Former Scrappers ready for World Series experience

By Tom Williams


Are you ready to #rallytogether? Grab today's Vindy for a collectable Francisco Lindor poster. A new player will be featured each game day in The Vindicator.


Four summers ago, outfielder Tyler Naquin, pitcher Ryan Merritt and infielder Jose Ramirez (briefly) were Mahoning Valley Scrappers.

Tonight, they’ll make their World Series debut with the Cleveland Indians.

When he roamed the Eastwood Field outfield in 2012, Naquin said he never imagined that he’d be playing in baseball’s crown jewel this soon.

“I never really thought about it,” Naquin said during Monday’s Workout Day at Progressive Field. “Thinking about playing in the big leagues? Yes.

“But [imagining] this exact moment? No.”

Ten players with ties to the Scrappers were on the Indians’ 25-man roster of the American League Championship Series. The others were: pitchers Josh Tomlin (2006), Cody Allen (2011) and Cody Anderson (2011); infielders Jason Kipnis (2009) and Francisco Lindor (2011); catcher Roberto Perez (2009); and outfielder Lonnie Chisenhall (2008).

Nine of them should be on the Indians’ World Series roster that will be finalized this morning. Manager Terry Francona said that he expects healed pitcher Danny Salazar will take Anderson’s spot.

Depending on the status of the series, Salazar or Merritt could start Saturday’s Game 4 if Francona decides to not throw Kluber on short rest.

Naquin said his World Series experience will sink in “when they call our names” during tonight’s pregame ceremony.

Chisenhall, 28, joined the Indians in 2011 and has noticed how buzzed fans are.

“I went to Target yesterday and every other person had a piece of Indians gear on,” Chisenhall said. “Early in the season, you didn’t see that.”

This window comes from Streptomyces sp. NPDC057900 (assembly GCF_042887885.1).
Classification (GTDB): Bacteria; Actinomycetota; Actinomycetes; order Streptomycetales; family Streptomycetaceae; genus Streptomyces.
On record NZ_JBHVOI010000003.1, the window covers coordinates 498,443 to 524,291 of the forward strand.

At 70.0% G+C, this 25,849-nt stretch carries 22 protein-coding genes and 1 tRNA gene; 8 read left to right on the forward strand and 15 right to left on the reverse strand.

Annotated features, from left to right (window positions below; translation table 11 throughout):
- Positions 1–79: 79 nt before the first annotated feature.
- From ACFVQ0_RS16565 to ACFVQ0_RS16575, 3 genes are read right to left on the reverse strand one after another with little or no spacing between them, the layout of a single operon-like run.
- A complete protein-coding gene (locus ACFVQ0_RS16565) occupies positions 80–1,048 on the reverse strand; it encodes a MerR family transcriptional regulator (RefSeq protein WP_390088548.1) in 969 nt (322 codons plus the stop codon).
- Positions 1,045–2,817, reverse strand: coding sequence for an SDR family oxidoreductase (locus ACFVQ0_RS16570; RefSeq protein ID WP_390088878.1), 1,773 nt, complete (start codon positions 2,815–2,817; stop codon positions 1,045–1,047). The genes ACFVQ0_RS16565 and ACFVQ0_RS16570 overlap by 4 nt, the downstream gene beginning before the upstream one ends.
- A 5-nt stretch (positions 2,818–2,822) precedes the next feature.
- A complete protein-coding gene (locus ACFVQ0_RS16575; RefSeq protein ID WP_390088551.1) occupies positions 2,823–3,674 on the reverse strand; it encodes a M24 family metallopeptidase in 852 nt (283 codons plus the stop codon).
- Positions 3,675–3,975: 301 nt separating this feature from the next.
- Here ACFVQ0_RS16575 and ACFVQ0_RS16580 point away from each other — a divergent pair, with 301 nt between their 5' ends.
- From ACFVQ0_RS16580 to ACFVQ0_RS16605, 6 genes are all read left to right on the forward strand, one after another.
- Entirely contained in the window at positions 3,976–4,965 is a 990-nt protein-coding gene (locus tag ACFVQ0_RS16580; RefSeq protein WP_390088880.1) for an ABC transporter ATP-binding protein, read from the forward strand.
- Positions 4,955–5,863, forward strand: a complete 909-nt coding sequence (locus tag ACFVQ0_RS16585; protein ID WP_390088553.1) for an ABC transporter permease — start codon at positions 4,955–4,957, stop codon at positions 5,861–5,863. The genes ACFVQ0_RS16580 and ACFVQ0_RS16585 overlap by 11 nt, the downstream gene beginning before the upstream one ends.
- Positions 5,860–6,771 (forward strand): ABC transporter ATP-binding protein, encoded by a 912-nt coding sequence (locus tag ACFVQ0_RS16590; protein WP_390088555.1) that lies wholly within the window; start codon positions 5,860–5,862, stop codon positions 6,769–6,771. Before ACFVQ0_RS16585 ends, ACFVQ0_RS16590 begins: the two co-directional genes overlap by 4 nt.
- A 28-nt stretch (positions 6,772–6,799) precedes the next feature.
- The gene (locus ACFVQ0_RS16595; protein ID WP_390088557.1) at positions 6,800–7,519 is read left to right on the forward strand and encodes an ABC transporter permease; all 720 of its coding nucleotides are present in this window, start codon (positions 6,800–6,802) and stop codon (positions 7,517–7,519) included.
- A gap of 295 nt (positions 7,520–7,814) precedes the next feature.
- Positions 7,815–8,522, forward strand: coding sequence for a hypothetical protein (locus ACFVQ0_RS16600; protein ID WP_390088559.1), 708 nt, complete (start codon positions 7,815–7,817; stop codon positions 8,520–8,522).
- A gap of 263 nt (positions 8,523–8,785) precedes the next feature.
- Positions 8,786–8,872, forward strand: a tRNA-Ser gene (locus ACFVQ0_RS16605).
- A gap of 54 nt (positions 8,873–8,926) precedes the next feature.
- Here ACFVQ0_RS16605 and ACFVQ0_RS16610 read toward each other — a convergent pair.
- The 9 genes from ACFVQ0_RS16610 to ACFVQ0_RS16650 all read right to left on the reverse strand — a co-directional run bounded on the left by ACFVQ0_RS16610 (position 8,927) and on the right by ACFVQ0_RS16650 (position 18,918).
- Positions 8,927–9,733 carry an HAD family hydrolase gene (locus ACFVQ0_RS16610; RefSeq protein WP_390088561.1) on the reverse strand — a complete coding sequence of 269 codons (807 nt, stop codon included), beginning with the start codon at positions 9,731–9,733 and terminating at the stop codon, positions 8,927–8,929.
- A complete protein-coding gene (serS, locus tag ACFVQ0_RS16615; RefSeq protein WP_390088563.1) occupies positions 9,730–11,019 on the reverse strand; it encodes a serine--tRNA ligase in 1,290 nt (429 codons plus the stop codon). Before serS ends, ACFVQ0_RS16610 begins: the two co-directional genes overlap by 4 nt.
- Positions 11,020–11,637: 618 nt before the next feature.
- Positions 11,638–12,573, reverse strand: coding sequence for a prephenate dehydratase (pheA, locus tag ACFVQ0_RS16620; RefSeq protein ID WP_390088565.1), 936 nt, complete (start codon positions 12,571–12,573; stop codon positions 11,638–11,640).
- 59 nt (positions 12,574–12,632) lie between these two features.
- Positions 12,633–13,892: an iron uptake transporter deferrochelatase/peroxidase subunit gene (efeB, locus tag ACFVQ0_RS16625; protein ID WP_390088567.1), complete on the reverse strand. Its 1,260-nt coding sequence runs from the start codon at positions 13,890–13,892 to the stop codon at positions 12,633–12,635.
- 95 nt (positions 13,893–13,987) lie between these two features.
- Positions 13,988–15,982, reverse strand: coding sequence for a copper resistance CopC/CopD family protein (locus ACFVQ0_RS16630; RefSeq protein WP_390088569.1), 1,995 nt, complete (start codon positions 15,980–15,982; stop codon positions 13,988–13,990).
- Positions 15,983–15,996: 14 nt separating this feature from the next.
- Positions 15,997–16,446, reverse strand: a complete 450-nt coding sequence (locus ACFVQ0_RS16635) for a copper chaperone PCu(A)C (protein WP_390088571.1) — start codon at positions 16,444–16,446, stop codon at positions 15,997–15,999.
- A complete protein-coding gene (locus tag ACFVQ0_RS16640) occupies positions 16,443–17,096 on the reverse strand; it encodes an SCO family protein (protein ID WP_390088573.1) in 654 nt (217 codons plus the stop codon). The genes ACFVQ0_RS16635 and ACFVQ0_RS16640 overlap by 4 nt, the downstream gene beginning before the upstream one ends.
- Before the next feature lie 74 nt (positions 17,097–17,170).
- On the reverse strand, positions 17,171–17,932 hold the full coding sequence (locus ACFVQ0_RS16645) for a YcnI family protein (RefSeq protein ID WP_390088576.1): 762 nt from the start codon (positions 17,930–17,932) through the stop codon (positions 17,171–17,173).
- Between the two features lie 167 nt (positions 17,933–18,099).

Kipnis, who is expected to start at second base even though he’s nursing a low ankle sprain, said the Cleveland Cavaliers’ magical run in June to Cleveland’s first championship since 1964 deserves credit.

“I’m hoping I can get home [tonight] before 3 a.m.,” said Kipnis, noting that the Cavs will raise their championship banner in the arena next door while the Indians host their first World Series game since 1997. “The excitement and the electricity in the city, the buzz ... [today is] arguably the greatest sports day, besides the Cavs winning it, for Cleveland.

“To be able to host a ring ceremony and [host] Game 1 of the World Series — this is the center of the sports world,” Kipnis said. “It’s going to be exciting.”

Although they didn’t play here long, Allen and Naquin are happy for baseball fans all over Northeast Ohio.

“When I got my start there, there were diehard Mahoning Valley fans,” said Allen, one of the aces in the Indians’ bullpen. “The one thing they really, really relished and enjoyed seeing was guys going from that level [Class A short season] to the next level.

“And when they have someone playing for the Cleveland Indians, they see him as their own.”

Of playing in Niles,“ Naquin said, “For a short season team, we always had good fans.”

If Trevor Bauer is able to pitch Wednesday’s Game 2, Tomlin will get the start at Wrigley Field on Friday.

In the stands watching will be his father, Jerry, who is recovering from surgery necessitated because of spinal cord blood vessels paralyzing him from the chest down.

Tomlin said he’s happy for progress.

“He likes to be outside doing things,” Tomlin said. “That’s [been] a tough transition for him and a tough transition for me.”

Kipnis grew up in Illinois rooting for the Cubs. Those days are over.

“I’ll gladly trade that in for my own personal success,” Kipnis said of winning a ring. “It’s one thing to have favorite players growing and favorite teams, but to experience something like this can’t be put into words how much more it means.”

Naquin says he tells anyone who will listen that “I’m spoiled being a part of this team, I’m blessed.”